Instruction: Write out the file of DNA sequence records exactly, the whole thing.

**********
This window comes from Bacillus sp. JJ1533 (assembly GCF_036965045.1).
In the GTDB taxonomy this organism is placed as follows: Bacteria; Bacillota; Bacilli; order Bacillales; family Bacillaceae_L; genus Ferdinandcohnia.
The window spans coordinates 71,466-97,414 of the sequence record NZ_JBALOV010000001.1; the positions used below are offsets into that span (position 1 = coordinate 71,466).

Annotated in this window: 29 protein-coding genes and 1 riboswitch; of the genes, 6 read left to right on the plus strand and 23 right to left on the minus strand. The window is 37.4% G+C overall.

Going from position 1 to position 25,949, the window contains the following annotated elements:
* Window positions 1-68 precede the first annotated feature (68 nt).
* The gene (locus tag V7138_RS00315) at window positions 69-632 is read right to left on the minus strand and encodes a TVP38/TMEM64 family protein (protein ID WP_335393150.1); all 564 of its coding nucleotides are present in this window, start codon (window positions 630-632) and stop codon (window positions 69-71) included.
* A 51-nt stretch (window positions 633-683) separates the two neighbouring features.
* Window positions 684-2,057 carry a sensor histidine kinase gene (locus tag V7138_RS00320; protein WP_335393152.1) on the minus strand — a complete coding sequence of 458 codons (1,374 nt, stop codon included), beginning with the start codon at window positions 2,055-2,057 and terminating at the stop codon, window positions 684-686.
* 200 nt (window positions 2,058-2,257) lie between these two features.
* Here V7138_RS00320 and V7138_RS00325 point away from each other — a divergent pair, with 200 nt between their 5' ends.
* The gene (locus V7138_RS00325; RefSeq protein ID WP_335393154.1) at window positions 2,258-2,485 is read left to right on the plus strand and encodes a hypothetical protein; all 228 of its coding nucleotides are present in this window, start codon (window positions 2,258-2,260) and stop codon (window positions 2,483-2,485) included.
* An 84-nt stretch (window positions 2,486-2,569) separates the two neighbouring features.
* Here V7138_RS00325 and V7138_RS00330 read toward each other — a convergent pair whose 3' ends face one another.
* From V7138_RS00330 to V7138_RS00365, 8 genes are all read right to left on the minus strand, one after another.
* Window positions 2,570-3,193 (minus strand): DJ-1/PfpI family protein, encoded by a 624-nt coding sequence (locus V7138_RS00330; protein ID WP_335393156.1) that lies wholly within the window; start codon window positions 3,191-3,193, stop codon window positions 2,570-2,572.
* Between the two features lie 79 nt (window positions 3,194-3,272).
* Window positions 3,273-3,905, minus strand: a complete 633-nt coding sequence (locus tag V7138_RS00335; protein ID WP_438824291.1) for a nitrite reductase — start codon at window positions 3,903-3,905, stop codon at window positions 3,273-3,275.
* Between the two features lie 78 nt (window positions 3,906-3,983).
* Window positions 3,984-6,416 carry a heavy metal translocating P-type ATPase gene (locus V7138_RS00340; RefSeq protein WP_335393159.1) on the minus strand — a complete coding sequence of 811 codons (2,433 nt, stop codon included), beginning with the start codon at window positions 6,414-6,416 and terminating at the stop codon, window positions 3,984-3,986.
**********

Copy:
This window comes from Bacillus sp. JJ1533 (assembly GCF_036965045.1).
In the GTDB taxonomy this organism is placed as follows: Bacteria; Bacillota; Bacilli; order Bacillales; family Bacillaceae_L; genus Ferdinandcohnia.
The window spans coordinates 71,466-97,414 of the sequence record NZ_JBALOV010000001.1; the positions used below are offsets into that span (position 1 = coordinate 71,466).

Annotated in this window: 29 protein-coding genes and 1 riboswitch; of the genes, 6 read left to right on the plus strand and 23 right to left on the minus strand. The window is 37.4% G+C overall.

Going from position 1 to position 25,949, the window contains the following annotated elements:
* Window positions 1-68 precede the first annotated feature (68 nt).
* The gene (locus tag V7138_RS00315) at window positions 69-632 is read right to left on the minus strand and encodes a TVP38/TMEM64 family protein (protein ID WP_335393150.1); all 564 of its coding nucleotides are present in this window, start codon (window positions 630-632) and stop codon (window positions 69-71) included.
* A 51-nt stretch (window positions 633-683) separates the two neighbouring features.
* Window positions 684-2,057 carry a sensor histidine kinase gene (locus tag V7138_RS00320; protein WP_335393152.1) on the minus strand — a complete coding sequence of 458 codons (1,374 nt, stop codon included), beginning with the start codon at window positions 2,055-2,057 and terminating at the stop codon, window positions 684-686.
* 200 nt (window positions 2,058-2,257) lie between these two features.
* Here V7138_RS00320 and V7138_RS00325 point away from each other — a divergent pair, with 200 nt between their 5' ends.
* The gene (locus V7138_RS00325; RefSeq protein ID WP_335393154.1) at window positions 2,258-2,485 is read left to right on the plus strand and encodes a hypothetical protein; all 228 of its coding nucleotides are present in this window, start codon (window positions 2,258-2,260) and stop codon (window positions 2,483-2,485) included.
* An 84-nt stretch (window positions 2,486-2,569) separates the two neighbouring features.
* Here V7138_RS00325 and V7138_RS00330 read toward each other — a convergent pair whose 3' ends face one another.
* From V7138_RS00330 to V7138_RS00365, 8 genes are all read right to left on the minus strand, one after another.
* Window positions 2,570-3,193 (minus strand): DJ-1/PfpI family protein, encoded by a 624-nt coding sequence (locus V7138_RS00330; protein ID WP_335393156.1) that lies wholly within the window; start codon window positions 3,191-3,193, stop codon window positions 2,570-2,572.
* Between the two features lie 79 nt (window positions 3,194-3,272).
* Window positions 3,273-3,905, minus strand: a complete 633-nt coding sequence (locus tag V7138_RS00335; protein ID WP_438824291.1) for a nitrite reductase — start codon at window positions 3,903-3,905, stop codon at window positions 3,273-3,275.
* Between the two features lie 78 nt (window positions 3,906-3,983).
* Window positions 3,984-6,416 carry a heavy metal translocating P-type ATPase gene (locus V7138_RS00340; RefSeq protein WP_335393159.1) on the minus strand — a complete coding sequence of 811 codons (2,433 nt, stop codon included), beginning with the start codon at window positions 6,414-6,416 and terminating at the stop codon, window positions 3,984-3,986.